MOUNT VERNON — Dialing the cellphone for Mount Vernon head football coach Lance Pedersen.
Of course, he’s at the Mount Vernon quarry with his son, Zavier. You hopefully have read about the quarry. It’s a scene in the story.
This is high summer in Iowa, meaning 90 million degrees with 6,000 percent humidity, but the koi fish will still bite. At this point, Zavier has a hot streak going on blue gills. Sweet corn is the igniter, by the way.
Pedersen coached Tristan Wirfs through high school football at Mount Vernon. Wirfs’ recruitment went the way a lot of Iowa homestaters’ recruitments go.
There’s not a lot of hype. There’s not a feeding frenzy of blue gills and sweet corn. Homestaters are Iowa or Iowa State and “thanks but no thanks” to mostly everyone else. Sure, it doesn’t always go that way, but homestater recruiting is generally a quiet affair.
Was football always going to find Tristan Wirfs?
“I think without a doubt,” Pedersen said. “I think with his size and athletic ability that kid has, football was going to be his ultimate game and it turned out that way.”
Pedersen believes that, yes, football was going to find Wirfs, but as it goes with college football, not everyone arrives at the same conclusion at the same time.
Iowa runs a pretty open practice for Iowa high school coaches. A few years ago, when the Hawkeyes would have afternoon spring practices, Pedersen would visit every day. One day, he took Tristan.
“The one day I took Tristan with me, it seemed like I got a lot more attention,” Pedersen said with a laugh.
Funny how that works.
After Wirfs performed at the Iowa camp, the Hawkeyes offered. Tristan wanted to commit right then and there.
Pedersen just wanted him to be sure. He didn’t want to see a bunch of committing and de-committing. Not that Wirfs would’ve gone that way, it’s a big decision for kids and families, and Wirfs’ recruiting wasn’t worldwide.
Pedersen wanted Wirfs to visit just one other school. Just to get a taste for what the world is like outside of Iowa City.
This led to the Michigan State trip. You’ve read that it wasn’t Wirfs’ favorite deal and, oh yeah, that did solidify him with the Hawkeyes.
“Luckily for us, because I’m a huge Hawkeye fan, they didn’t treat him very well,” Pedersen said. “They didn’t really know who he was.”
On the way home, Wirfs called Pedersen and said he’s committing to Iowa.
“I said, ‘You know what, you did what I asked, I can’t wait for you to be a Hawkeye,’” Pedersen said. “Had he not committed to Iowa, he would’ve had a lot more offers and a lot more attention. He made the commitment and stuck to it. I was really proud of him.”
Pedersen believes that earning a spot on Iowa’s offensive line is a good thing if you’re interested in becoming a professional football player. And he’s right. The college football website Pick Six Previews this summer compiled a list of schools that have put the most O-linemen in the NFL since 2000. Iowa has 17. Only five schools have more — Notre Dame, Miami (Fla.), Ohio State, Alabama and Wisconsin (No. 1 with 20).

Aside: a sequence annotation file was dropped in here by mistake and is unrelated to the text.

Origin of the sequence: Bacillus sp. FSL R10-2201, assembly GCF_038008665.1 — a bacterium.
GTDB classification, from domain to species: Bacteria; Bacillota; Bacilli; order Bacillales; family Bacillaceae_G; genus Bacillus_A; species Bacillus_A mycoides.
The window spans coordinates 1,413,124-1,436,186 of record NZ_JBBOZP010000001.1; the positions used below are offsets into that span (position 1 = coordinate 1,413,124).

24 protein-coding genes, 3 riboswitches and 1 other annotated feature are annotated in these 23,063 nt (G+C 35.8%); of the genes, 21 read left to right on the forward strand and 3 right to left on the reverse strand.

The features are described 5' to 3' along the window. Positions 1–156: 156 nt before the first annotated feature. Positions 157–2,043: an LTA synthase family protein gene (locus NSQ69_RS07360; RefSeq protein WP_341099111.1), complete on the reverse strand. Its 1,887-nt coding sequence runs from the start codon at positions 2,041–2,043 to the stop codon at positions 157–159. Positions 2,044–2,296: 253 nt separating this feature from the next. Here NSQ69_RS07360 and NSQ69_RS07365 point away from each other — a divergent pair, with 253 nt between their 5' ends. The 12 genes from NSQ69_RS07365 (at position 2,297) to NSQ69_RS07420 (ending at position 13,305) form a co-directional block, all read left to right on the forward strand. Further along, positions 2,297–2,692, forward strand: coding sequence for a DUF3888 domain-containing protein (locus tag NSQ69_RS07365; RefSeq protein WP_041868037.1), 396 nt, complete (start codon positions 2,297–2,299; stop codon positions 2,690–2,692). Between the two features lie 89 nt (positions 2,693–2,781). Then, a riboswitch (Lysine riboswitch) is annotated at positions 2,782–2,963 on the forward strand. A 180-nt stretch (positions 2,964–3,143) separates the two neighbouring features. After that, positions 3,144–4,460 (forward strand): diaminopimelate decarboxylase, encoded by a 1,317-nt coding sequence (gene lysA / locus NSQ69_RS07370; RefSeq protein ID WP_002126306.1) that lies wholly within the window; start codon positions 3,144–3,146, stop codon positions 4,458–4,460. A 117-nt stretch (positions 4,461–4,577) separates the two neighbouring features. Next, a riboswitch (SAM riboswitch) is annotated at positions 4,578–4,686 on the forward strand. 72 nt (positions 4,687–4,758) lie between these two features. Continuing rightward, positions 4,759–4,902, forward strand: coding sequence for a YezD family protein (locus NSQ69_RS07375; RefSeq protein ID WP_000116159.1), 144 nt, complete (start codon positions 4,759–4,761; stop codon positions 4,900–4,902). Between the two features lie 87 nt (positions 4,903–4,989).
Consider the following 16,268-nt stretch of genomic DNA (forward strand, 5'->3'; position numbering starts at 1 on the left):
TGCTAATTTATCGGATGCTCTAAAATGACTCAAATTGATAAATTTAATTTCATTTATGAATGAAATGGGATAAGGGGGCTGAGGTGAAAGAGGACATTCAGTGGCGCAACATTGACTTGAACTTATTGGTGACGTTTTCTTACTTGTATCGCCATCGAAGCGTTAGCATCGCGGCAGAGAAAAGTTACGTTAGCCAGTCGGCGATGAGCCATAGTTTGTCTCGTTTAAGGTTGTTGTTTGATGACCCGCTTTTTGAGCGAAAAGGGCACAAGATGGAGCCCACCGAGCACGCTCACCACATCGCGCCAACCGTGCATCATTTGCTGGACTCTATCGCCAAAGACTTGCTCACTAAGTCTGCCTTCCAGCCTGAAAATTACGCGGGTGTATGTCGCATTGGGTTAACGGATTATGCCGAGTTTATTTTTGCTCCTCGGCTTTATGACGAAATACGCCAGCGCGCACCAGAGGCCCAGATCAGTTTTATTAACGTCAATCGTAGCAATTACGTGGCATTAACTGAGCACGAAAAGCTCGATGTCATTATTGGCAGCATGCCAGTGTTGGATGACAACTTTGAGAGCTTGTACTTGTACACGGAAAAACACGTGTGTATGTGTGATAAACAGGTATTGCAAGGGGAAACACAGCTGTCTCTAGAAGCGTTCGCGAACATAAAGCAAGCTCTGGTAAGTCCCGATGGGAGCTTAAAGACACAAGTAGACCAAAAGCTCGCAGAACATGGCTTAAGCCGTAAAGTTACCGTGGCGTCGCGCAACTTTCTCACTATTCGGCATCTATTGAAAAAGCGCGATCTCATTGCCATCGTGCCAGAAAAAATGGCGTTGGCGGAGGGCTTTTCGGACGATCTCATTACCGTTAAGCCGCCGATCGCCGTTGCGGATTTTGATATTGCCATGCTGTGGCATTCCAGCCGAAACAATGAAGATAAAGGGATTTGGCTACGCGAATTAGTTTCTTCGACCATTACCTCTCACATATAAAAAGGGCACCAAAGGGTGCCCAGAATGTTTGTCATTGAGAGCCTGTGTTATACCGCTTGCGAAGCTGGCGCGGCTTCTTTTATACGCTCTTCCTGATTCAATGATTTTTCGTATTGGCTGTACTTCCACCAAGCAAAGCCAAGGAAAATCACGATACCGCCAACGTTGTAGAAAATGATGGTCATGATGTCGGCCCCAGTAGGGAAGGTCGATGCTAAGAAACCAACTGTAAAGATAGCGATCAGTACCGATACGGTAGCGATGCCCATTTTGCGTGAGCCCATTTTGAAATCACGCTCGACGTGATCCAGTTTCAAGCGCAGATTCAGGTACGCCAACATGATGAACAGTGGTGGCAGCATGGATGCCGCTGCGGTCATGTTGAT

“Coach Ferentz and Brian Ferentz and (offensive line coach) Tim Polasek and coach Reese Morgan are some of the best offensive line coaches in the nation,” Pedersen said. “I know they call it ‘Tight End U,’ because that’s where there’s recognition right now, but if you’re a starter on the offensive line at the University of Iowa, you have a chance to go big time.”
Besides being a Hawkeye fan, Pedersen knew on the football side, with Tristan being an O-lineman, it was a fit.
Being close to home probably didn’t hurt, either.
“Tristan is a huge family man, I know he absolutely loves his mom and his mom has done so much for him,” Pedersen said. “It was a perfect combination for everyone. He still had a chance to see his sister (Kaylia).”
Pedersen challenges his players to give back. He said Tristan took that with him to Iowa.
The “giving back” isn’t writing a check to the booster club.
“I’m talking about coming back to the elementary school, meeting with kids, going to a camp, showing up at practice or in the weight room,” Pedersen said. “He’s a quality, quality young man.”
Just so everyone knows, football wasn’t a snap of the fingers for Wirfs. And part of that was ...
Cue the quote you know is coming ...
“Tristan has always been a big guy and he’s talented and gifted,” Pedersen said. “I know his mom told you that for years, he was told, ‘Take it easy, don’t hurt anybody.’
“When I first got here, I had this huge kid, but he wasn’t as aggressive as we wanted him to be. For 13 years, he was told, ‘Take it easy, don’t hurt anybody.’ And, of course, now we’re saying, ‘Hammer people, let’s pancake some people.’
“I’ve heard his coaches talk about getting an edge and finishing blocks. Football was easy for him because of his size, but it was harder for him to actually know what he could do.”
Wirfs is on his way there. And Zavier, 9, snagged a painted turtle during this quarry fishing session and so now it’s time to go back to summer.
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